As part of its efforts, Reynolds is providing funding to pro-tobacco groups with names such as the "Non-Smoker Protection Committee" in Arizona and "Smoke Less Ohio," the wire service said.

U.S. Halts Planned Increase in Canadian Cattle Imports

The United States announced Friday that it's stopped plans for a major increase in beef and cattle imports from Canada, due to recent Canadian cases of mad cow disease.

Four cases of mad cow have been detected in Canada so far this year, making for a total of seven over the past few years. Some of the recent cases involved animals that were born after Canada implemented cattle feed safety precautions that should have prevented the animals from becoming infected, the Associated Press reported.

The United States had decided to allow resumption of imports of older cattle from Canada. However, the U.S. Agriculture Department has halted those plans, which were under final consideration by the White House.

No decision on resuming these kinds of Canadian imports will be made until officials have completed an investigation into the recent mad cow cases, the AP reported.
Agent Orange Linked to Genetic Damage in Vietnam Vets

The chemical Agent Orange caused major genetic damage to New Zealand troops who served in the Vietnam War, a new study concludes.

Scientists at Massey University in New Zealand found that 24 Vietnam veterans suffered significant genetic damage, compared with a similar-sized group of soldiers who did not serve in Vietnam, BBC News reported.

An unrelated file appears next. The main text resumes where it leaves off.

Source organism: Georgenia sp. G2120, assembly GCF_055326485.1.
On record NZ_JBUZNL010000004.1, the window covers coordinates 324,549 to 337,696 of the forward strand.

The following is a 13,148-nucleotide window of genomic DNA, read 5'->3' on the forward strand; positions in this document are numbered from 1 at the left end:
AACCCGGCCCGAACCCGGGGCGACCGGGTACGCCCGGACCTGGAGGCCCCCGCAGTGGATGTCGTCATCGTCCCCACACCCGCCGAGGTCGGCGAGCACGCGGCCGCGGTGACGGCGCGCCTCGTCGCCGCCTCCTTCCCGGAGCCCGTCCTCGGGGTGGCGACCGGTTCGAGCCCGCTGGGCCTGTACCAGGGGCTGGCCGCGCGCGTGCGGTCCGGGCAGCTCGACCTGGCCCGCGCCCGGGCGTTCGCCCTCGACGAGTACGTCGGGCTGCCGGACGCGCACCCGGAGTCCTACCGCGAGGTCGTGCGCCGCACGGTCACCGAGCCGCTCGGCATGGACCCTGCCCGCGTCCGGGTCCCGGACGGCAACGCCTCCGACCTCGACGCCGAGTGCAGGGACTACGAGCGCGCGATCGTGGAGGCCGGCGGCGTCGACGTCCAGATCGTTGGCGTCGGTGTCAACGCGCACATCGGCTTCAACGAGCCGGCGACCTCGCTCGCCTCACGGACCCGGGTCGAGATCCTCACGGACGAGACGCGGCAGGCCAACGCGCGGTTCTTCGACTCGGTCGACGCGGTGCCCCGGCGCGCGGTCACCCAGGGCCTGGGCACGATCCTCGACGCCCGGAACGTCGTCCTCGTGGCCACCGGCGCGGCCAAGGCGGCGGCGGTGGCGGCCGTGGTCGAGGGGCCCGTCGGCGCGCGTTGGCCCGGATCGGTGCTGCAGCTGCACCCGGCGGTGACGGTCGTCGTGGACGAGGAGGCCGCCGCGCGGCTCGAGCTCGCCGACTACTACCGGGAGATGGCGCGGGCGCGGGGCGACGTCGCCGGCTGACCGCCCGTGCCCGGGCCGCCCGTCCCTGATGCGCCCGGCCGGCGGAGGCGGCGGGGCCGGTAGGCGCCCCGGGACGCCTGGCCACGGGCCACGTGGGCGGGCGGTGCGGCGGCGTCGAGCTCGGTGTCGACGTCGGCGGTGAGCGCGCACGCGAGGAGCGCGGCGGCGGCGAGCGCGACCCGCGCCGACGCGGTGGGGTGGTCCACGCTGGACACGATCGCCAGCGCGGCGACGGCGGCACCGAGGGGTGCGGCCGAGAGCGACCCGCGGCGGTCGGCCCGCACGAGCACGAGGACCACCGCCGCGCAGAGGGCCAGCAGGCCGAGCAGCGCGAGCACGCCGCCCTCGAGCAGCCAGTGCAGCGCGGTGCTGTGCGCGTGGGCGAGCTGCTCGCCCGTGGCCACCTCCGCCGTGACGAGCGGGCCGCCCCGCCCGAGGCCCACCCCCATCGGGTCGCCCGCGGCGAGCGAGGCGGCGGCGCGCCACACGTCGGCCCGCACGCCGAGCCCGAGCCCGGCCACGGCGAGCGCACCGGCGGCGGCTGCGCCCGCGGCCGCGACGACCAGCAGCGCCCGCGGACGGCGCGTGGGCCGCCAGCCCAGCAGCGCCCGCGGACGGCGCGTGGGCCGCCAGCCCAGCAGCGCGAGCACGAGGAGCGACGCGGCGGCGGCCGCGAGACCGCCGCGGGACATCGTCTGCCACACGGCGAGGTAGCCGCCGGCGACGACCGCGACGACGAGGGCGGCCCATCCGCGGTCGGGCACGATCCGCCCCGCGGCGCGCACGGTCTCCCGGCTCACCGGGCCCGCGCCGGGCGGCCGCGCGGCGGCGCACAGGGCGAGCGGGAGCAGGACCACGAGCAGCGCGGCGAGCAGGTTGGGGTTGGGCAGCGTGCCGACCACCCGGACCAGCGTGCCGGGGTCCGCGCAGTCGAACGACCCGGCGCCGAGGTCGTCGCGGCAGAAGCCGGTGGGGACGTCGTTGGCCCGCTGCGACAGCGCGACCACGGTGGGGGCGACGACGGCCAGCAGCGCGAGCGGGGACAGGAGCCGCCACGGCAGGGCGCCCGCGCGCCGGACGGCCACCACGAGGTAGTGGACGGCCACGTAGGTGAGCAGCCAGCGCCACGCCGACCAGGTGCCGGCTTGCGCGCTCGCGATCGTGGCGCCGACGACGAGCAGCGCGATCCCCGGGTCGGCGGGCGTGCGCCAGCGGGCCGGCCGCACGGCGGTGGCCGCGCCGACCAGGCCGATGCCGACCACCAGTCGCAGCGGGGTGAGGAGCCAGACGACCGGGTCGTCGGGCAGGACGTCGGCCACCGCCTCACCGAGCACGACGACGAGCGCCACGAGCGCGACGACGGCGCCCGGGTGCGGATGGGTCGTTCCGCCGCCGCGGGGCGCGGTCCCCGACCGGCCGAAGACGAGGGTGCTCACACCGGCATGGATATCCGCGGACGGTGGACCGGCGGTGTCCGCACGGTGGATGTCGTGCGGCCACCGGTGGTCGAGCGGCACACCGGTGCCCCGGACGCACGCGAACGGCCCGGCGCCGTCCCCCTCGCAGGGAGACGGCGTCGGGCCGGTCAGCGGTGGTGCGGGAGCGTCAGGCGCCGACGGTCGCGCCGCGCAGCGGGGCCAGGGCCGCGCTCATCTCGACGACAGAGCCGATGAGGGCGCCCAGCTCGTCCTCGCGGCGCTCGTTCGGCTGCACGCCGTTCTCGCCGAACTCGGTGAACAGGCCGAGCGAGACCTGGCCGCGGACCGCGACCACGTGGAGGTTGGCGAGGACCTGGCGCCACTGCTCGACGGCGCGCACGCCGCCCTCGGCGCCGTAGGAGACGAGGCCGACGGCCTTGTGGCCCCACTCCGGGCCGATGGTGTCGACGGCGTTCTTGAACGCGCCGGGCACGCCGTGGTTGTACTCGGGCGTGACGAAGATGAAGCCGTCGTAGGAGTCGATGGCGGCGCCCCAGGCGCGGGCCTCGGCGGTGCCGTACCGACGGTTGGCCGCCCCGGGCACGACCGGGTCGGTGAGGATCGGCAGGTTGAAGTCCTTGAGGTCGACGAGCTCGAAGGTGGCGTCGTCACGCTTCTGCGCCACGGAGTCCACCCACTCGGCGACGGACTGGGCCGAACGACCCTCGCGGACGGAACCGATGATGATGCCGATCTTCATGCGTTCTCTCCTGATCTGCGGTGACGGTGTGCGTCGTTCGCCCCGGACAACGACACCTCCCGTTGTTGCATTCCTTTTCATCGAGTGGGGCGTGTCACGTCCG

The findings could have an impact on legal action against the U.S. manufacturers of Agent Orange -- Dow and Monsanto -- and the U.S. government.

Agent Orange was used by the U.S. military in Vietnam to kill jungle foliage and make it easier to find North Vietnamese fighters. It's estimated that about 21 million gallons (80 million liters) of the chemical were sprayed on North and South Vietnam, BBC News reported.

The chemical has been blamed for a number of health problems suffered by soldiers and millions of Vietnamese civilians.
Consumers Warned on Home DNA Tests

Home DNA tests that promise consumers customized nutrition advice based on their individual genetic makeup have no medical value, congressional investigators said Thursday.

A year-long investigation by the Government Accountability Office found that the companies are, at best, selling bad advice through their Internet sites, the investigators said.